In order to ensure they were providing the very best quality produce available for their guests, Shinta Mani Hotels created their first experimental sustainable organic model farm in the early 2000s. The two-hectare (4.942 acre) farm in Takos Village was located 21km (30 minutes) from the Shinta Mani Hotels in Siem Reap.  

Initially the farm was used to test varieties of traditional Khmer crops to see which ones were best suited to the growing conditions. This was done without the aid of pesticides and an excess of fertilizers, instead using age old practices of specific seed selection combined with crop rotation and natural pest repellents such as planting marigolds or using citronella extracts.

The farm modelled the brand’s sustainable and ethical farming practices that the Foundation teaches to local families through their Home Garden project, in order to educate and inspire local villages to eat healthier, sustainable produce. Farming is essential to Cambodian life with over 80% of villagers in rural areas working in the industry. Cambodian farmers are among the poorest segment of the population and farming is tough, hot, hard work resulting in small returns. Small holder farmers are increasingly unable to provide for their families and are also unable to access educational opportunities available to young urban individuals.

Farm to Fork

The Foundation team research new seed stock and growing techniques that can be taught to Cambodian farmers to support their communities, creating a programme that is a win/win for all involved. Farmers will earn better returns on their crops and the hotels will have fresh, locally grown produce for their guests.

Both farms will have Mekong style houses to accommodate the respective Farm Managers. Well water is used for irrigation in Siem Reap and at Shinta Mani Wild, rainwater is collected and stored for use in the dry season.  Cooking classes at all hotels utilise fresh produce from the farms with a special farm-based cooking class facility being built in Siem Reap.

Siem Reap

Due to the success of the original farm and the rise in popularity of the ‘farm to fork’ concept in hospitality, a new plot of land has been developed in Doun Ounn Village, 27 km (40 minutes) from the hotels, covering 4 hectares (9.884 acres), doubling the size of the previous farm.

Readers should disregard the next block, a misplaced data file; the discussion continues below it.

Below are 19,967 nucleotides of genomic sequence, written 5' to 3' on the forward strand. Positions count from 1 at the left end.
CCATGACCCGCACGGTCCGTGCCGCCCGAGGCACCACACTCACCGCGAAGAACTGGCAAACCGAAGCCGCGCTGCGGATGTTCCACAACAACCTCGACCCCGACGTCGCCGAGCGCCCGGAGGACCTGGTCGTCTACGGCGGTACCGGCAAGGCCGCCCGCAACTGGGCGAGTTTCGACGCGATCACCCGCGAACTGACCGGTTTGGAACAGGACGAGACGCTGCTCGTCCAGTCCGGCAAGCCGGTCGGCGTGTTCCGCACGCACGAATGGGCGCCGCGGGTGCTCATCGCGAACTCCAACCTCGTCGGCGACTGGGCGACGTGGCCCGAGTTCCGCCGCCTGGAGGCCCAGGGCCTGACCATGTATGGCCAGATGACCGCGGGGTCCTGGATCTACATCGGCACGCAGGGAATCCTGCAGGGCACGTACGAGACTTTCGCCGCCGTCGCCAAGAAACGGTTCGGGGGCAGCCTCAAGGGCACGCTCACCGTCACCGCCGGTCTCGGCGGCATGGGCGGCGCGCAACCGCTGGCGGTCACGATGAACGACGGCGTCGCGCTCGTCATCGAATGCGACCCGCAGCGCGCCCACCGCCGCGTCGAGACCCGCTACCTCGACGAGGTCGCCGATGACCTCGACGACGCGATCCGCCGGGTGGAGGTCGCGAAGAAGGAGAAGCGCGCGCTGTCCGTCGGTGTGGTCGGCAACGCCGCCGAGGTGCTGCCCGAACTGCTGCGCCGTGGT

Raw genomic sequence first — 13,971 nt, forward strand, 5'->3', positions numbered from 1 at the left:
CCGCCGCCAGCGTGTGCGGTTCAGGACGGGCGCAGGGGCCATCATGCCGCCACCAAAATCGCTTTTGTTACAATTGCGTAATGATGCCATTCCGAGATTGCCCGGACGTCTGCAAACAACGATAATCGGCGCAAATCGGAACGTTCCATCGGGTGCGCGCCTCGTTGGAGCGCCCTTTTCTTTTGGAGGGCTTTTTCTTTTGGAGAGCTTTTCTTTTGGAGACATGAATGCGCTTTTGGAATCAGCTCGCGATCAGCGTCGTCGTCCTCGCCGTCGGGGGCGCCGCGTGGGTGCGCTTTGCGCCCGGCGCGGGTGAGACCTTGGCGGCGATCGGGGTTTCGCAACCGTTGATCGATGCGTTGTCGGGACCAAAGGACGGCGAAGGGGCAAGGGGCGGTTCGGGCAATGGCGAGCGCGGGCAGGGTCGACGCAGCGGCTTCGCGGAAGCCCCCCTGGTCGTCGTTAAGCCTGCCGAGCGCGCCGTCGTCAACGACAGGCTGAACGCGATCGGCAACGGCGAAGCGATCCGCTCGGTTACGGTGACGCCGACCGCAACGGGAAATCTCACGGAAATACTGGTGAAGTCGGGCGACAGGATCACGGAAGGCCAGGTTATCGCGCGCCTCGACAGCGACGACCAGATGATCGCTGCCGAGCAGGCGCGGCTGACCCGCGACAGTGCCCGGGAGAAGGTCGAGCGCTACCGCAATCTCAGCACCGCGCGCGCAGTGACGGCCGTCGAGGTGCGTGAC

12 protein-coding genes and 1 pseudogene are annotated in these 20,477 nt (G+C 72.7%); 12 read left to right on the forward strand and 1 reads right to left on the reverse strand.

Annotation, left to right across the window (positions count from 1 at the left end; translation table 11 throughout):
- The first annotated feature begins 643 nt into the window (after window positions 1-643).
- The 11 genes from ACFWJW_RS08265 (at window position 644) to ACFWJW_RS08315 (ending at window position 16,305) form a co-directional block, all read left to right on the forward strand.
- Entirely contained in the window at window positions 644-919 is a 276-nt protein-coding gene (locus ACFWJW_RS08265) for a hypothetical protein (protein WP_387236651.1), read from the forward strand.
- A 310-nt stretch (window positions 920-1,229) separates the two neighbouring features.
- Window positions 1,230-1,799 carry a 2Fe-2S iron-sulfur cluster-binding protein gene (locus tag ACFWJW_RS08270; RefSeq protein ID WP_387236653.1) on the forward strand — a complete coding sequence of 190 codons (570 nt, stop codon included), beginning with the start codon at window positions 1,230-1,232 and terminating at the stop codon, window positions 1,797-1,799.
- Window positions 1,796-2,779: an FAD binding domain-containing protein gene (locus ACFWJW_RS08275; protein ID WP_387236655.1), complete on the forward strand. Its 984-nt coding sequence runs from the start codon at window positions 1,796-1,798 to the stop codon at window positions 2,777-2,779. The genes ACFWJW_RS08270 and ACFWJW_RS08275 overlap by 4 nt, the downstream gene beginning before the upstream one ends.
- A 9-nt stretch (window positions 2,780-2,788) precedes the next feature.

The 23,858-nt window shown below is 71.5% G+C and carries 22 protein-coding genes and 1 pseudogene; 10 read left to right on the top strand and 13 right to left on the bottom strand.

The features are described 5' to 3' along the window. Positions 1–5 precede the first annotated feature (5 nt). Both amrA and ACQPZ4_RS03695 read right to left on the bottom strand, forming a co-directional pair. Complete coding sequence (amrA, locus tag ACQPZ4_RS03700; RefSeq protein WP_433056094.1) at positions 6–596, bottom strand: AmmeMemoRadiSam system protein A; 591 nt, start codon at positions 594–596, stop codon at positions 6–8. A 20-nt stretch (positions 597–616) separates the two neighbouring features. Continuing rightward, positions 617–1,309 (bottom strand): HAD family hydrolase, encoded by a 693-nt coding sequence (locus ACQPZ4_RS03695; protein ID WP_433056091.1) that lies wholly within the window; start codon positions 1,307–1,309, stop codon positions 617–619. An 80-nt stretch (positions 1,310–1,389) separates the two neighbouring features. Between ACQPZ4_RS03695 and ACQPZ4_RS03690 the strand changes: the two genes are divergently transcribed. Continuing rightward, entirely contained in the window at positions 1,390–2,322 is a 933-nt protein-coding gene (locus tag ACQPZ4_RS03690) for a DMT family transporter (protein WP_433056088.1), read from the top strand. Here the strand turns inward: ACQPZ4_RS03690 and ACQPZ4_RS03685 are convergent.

Managed by a team of three local employees, crops grown include a variety of tomatoes and lettuces, basil, bok choy, okra, corn, spinach, spring onions, bitter gourd, asparagus, eggplants, mushrooms, cauliflower, beans, zucchini, citronella, morning glory, cucumber, pumpkin, moringa, pineapple, dragon fruit, melons, papaya and sugar cane. Harvested crops are used in the Shinta Mani Hotels as well as sold to other hotels and the community as well as being used in the Staff Canteen.

Back in Siem Reap the team have created a rooftop herb garden at the Shinta Mani Angkor boutique hotel. The 120 sqm rooftop garden grows herbs that are used in the restaurants and bars at the 3 hotels. Herbs grown include chili, cilantro, garlic, lemongrass, turmeric, mint and holy basil.

Bensley Collection – Shinta Mani Wild

Overall plan of Shinta Mani hotel
Overall plan of Shinta Mani hotel

At Bensley Collection – Shinta Mani Wild in the Southern Cardamom National Park, sustainable forest foraging is one of the Executive Chef’s daily activities. Due to the luxury camp’s unique and extremely remote location, his best ingredients are literally at his feet in the middle of the jungle which is his natural Cambodian larder. A popular guest activity is to join Chef and our resident naturalists on their daily foraging rounds and select items for him to include in dishes for them back at the camp.

A large organic farm and free-range chicken run to supply eggs has been created, including specially designated vegetable and herb gardens, a cocktail and spa garden and a plant nursery area. This will support the camp’s commitment to sustainability and being truly locally sourced with as much of their produce as possible coming from local and small farmers, only importing what they need and cannot find locally.

The farm is located within the Camp’s vast acreage on a site specifically chosen so it was not in the wilderness part of the property, but near the staff village and property boundary with the village where it will have a minimum impact on the wild lands. Once the farm is well established, any surplus from harvests will be used in the Siem Reap properties or packaged for sale. There will be dedicated composting barn for kitchen waste management.

When building the farm, leftover materials from the construction period were used that were no longer needed and would otherwise have been disposed of.  No chemicals or pesticides are used in the farm and marigolds have been planted between crops, creating a picturesque and effective insect repellent.

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